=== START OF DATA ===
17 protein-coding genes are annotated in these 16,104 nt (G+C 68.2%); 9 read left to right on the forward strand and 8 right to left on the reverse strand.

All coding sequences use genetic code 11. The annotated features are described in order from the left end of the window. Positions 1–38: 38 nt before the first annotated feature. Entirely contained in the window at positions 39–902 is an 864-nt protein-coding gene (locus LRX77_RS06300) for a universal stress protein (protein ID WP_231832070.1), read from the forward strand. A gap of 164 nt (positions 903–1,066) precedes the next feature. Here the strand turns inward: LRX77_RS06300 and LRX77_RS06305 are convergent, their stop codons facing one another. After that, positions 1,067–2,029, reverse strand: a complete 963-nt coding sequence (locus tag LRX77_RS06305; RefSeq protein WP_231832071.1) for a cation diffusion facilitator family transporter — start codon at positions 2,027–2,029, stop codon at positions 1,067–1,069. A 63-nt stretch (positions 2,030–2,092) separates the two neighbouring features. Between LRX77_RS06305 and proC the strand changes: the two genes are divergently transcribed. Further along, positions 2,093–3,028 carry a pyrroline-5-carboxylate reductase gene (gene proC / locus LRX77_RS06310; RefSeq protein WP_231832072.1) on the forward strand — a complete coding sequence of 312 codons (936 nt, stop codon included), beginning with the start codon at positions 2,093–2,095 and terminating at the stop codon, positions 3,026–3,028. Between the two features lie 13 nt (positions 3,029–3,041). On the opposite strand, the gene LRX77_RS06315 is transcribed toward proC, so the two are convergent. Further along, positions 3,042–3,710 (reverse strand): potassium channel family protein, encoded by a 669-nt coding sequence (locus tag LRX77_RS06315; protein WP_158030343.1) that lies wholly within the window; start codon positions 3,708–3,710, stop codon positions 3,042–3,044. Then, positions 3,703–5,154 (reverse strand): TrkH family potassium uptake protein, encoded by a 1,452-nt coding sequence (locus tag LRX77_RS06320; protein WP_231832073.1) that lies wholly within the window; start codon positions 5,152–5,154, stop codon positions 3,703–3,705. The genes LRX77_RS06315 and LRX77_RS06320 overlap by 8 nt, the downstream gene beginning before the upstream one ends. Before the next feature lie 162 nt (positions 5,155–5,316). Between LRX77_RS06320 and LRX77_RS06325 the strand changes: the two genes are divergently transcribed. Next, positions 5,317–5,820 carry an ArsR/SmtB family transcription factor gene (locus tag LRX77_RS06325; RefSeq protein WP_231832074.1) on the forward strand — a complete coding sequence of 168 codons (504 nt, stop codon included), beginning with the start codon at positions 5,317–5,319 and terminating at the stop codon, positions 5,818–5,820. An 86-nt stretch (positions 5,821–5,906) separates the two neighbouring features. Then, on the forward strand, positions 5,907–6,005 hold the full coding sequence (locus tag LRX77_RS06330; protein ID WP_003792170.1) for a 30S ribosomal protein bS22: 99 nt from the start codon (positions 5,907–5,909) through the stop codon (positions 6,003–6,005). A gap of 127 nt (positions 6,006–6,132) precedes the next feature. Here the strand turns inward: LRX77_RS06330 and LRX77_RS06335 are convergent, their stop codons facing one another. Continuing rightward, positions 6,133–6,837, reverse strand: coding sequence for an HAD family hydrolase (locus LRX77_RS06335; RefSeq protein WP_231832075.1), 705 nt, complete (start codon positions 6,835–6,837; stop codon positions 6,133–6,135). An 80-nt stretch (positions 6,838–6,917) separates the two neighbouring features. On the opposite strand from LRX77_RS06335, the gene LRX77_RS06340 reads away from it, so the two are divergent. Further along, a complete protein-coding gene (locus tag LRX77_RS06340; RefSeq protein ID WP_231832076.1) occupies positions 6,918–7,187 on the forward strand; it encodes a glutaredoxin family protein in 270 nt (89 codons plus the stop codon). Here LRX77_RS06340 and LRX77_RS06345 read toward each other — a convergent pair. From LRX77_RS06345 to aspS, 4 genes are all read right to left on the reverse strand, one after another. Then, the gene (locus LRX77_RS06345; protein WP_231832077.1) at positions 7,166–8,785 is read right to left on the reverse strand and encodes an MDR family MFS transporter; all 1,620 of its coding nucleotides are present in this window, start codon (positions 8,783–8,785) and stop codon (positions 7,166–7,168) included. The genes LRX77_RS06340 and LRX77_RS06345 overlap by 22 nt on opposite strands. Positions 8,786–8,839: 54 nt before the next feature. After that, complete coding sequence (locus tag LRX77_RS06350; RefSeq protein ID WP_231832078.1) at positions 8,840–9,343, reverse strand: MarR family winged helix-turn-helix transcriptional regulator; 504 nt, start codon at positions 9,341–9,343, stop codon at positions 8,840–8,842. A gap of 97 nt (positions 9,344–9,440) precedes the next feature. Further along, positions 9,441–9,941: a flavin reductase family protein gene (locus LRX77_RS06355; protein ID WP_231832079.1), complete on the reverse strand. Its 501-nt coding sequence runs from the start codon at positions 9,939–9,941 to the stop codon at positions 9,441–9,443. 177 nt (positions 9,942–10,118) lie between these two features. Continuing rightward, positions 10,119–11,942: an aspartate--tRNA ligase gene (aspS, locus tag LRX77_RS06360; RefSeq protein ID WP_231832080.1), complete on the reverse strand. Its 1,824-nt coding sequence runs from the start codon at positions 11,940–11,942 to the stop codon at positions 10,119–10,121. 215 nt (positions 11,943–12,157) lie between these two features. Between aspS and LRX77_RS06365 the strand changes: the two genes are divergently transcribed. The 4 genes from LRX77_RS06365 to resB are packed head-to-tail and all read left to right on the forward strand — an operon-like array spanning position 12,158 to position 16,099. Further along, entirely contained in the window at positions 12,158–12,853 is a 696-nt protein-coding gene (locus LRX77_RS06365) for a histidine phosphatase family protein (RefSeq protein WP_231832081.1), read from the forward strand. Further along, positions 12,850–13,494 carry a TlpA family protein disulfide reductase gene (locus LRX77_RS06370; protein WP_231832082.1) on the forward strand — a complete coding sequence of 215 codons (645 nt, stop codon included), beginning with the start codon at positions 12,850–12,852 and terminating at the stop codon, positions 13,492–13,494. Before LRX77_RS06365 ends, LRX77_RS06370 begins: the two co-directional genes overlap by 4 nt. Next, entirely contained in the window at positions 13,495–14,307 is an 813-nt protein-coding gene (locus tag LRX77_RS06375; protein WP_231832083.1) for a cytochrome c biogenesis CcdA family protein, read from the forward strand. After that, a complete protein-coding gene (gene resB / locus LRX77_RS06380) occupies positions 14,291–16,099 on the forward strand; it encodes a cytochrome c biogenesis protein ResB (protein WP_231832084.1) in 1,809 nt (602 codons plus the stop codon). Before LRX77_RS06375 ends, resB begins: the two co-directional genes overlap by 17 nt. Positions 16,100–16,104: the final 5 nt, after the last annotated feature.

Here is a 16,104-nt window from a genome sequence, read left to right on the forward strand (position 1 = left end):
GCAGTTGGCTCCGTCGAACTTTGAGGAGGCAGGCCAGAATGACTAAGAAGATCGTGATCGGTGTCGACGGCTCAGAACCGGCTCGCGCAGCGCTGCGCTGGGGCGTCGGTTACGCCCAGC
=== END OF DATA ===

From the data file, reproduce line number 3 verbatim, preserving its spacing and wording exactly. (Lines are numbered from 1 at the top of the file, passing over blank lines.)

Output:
Here is a 16,104-nt window from a genome sequence, read left to right on the forward strand (position 1 = left end):